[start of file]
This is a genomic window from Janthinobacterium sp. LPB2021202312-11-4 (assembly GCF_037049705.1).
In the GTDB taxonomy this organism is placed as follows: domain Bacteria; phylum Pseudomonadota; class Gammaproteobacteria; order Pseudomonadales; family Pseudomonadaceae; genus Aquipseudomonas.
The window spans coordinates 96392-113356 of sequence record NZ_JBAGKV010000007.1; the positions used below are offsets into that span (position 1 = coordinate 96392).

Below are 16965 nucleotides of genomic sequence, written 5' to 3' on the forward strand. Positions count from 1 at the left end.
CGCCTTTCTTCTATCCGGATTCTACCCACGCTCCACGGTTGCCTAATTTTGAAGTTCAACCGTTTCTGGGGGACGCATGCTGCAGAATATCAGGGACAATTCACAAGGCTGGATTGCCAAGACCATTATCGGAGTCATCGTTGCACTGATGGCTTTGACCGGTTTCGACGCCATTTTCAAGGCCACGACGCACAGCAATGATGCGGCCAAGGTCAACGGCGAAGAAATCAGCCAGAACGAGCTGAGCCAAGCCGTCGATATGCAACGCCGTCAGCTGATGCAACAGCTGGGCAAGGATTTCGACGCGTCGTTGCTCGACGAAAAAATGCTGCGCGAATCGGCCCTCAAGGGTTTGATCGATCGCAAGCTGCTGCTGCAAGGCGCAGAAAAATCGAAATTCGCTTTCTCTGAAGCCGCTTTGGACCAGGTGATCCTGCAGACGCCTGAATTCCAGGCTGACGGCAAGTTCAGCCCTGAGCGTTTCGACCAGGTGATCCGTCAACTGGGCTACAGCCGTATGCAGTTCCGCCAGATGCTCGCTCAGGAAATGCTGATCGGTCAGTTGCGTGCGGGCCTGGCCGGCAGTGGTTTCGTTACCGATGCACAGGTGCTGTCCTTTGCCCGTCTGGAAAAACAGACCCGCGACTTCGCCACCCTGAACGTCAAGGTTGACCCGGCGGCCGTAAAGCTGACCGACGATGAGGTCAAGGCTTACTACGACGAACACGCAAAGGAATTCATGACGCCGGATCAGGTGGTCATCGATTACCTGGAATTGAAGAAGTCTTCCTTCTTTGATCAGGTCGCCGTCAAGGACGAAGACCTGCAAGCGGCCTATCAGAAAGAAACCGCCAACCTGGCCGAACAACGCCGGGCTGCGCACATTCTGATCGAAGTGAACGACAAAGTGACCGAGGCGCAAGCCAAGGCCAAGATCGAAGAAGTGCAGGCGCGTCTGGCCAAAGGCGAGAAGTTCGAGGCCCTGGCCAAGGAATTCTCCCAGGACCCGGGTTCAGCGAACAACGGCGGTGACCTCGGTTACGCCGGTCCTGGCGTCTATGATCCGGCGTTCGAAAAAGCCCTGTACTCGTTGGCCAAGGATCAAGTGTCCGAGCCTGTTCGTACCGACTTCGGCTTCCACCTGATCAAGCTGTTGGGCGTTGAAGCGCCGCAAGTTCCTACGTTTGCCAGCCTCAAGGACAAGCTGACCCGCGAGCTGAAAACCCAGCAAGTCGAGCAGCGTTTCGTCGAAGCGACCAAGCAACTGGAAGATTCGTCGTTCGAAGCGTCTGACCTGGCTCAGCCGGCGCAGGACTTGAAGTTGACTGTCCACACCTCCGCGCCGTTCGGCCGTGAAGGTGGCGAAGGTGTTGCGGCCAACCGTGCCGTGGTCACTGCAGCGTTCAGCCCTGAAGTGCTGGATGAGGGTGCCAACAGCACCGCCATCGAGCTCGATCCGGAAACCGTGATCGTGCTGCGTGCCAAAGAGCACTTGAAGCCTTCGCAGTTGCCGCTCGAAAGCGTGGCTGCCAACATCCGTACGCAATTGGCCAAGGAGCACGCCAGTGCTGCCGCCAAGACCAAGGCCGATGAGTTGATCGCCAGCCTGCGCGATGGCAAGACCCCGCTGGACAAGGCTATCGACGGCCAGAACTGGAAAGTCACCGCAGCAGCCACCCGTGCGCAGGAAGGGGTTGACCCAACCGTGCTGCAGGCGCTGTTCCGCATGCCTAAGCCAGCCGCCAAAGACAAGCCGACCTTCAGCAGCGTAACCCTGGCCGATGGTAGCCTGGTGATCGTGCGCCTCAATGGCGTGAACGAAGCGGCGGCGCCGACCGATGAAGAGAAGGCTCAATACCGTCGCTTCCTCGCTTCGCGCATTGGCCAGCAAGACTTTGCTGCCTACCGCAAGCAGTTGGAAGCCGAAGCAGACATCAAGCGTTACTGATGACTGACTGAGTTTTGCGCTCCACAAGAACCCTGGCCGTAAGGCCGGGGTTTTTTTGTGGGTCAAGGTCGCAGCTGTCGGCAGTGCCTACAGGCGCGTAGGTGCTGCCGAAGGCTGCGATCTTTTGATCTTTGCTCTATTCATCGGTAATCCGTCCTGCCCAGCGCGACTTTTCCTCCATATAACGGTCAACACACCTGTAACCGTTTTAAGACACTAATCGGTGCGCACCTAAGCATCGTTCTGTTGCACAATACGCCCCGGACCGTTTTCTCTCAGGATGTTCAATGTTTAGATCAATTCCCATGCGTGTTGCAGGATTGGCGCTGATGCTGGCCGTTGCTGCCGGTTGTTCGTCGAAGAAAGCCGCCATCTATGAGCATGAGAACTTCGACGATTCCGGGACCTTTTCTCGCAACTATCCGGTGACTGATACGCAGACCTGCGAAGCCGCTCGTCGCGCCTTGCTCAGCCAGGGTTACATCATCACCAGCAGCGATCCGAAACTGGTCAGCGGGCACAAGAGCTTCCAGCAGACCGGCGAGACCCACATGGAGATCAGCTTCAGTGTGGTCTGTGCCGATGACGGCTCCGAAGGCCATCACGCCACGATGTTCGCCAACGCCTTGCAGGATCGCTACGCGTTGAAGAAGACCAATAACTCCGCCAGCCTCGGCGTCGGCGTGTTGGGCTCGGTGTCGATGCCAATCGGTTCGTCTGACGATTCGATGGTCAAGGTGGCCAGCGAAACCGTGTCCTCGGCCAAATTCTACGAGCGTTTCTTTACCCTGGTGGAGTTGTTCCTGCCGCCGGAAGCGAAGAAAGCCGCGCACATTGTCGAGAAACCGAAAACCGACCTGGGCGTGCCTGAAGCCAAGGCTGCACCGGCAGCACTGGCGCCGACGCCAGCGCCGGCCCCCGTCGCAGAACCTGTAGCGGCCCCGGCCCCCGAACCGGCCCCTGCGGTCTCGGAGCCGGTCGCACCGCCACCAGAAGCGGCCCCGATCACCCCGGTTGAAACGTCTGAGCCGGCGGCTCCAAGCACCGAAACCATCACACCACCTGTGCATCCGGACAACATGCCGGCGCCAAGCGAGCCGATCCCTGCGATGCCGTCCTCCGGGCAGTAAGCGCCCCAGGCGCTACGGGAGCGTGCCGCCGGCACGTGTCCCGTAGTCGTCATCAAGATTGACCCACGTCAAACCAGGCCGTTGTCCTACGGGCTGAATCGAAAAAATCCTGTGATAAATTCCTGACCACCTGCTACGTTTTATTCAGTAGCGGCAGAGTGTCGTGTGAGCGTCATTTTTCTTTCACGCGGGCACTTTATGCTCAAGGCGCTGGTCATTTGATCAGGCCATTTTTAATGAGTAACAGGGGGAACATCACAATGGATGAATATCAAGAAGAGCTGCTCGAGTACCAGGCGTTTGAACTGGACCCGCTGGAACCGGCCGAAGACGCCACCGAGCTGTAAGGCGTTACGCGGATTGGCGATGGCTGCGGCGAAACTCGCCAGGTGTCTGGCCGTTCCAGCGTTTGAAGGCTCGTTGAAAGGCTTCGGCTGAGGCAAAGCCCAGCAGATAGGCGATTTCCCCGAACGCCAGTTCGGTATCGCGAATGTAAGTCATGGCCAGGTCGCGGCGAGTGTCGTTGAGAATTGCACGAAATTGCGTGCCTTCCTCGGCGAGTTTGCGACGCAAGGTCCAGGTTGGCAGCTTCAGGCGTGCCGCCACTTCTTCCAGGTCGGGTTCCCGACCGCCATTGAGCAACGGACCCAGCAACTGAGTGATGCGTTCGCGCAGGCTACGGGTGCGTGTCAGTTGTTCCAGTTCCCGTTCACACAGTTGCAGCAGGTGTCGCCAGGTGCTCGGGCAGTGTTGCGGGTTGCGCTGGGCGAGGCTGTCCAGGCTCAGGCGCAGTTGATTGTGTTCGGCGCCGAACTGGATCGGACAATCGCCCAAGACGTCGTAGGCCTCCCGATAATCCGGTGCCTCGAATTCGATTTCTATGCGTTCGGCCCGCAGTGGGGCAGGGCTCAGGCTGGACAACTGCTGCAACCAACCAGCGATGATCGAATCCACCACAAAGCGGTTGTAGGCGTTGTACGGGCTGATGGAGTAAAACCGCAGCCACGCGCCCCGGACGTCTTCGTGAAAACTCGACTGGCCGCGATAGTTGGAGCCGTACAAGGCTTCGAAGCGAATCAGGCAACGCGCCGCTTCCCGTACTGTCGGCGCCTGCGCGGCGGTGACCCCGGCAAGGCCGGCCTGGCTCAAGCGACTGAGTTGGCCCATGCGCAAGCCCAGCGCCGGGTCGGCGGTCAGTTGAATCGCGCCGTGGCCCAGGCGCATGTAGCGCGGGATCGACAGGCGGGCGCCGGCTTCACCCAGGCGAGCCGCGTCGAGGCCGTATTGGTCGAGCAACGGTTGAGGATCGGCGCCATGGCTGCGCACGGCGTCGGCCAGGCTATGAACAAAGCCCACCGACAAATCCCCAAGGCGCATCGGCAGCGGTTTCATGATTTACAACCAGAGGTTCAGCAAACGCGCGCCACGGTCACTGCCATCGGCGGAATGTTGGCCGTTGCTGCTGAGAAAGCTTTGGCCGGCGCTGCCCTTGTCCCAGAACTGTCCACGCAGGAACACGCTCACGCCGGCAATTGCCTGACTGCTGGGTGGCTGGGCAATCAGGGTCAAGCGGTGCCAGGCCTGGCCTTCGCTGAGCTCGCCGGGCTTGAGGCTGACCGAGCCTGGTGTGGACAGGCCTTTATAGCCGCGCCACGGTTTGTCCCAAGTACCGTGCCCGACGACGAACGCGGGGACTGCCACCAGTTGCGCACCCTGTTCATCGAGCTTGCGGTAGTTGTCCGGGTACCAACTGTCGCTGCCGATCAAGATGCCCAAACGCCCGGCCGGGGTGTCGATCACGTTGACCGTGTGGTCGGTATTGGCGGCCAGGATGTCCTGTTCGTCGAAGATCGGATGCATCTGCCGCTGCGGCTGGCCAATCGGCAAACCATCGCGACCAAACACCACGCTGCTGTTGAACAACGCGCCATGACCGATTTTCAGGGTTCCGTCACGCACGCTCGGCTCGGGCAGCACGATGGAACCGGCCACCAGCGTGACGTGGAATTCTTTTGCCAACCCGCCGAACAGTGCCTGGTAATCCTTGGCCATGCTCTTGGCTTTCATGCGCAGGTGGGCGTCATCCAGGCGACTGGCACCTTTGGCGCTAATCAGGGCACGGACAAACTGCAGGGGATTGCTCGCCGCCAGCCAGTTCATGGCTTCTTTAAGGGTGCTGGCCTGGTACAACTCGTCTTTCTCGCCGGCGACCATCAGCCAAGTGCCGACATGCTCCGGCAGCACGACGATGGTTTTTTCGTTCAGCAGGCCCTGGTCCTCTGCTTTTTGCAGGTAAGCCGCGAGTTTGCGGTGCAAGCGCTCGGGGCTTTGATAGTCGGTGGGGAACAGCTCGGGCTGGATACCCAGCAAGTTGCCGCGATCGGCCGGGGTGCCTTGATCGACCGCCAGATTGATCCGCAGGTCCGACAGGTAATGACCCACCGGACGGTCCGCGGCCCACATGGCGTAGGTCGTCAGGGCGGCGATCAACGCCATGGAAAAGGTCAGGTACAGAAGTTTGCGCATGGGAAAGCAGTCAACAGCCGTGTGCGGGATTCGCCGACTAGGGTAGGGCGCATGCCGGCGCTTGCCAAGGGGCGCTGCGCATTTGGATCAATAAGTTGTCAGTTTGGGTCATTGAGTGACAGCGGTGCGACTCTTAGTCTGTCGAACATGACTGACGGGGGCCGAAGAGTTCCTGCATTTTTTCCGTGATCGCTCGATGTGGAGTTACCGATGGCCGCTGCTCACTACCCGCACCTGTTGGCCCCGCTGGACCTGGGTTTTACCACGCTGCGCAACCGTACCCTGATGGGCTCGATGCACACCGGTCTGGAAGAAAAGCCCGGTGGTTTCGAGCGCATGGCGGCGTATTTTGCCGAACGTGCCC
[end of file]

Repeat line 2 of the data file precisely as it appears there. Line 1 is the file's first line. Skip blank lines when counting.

In the GTDB taxonomy this organism is placed as follows: domain Bacteria; phylum Pseudomonadota; class Gammaproteobacteria; order Pseudomonadales; family Pseudomonadaceae; genus Aquipseudomonas.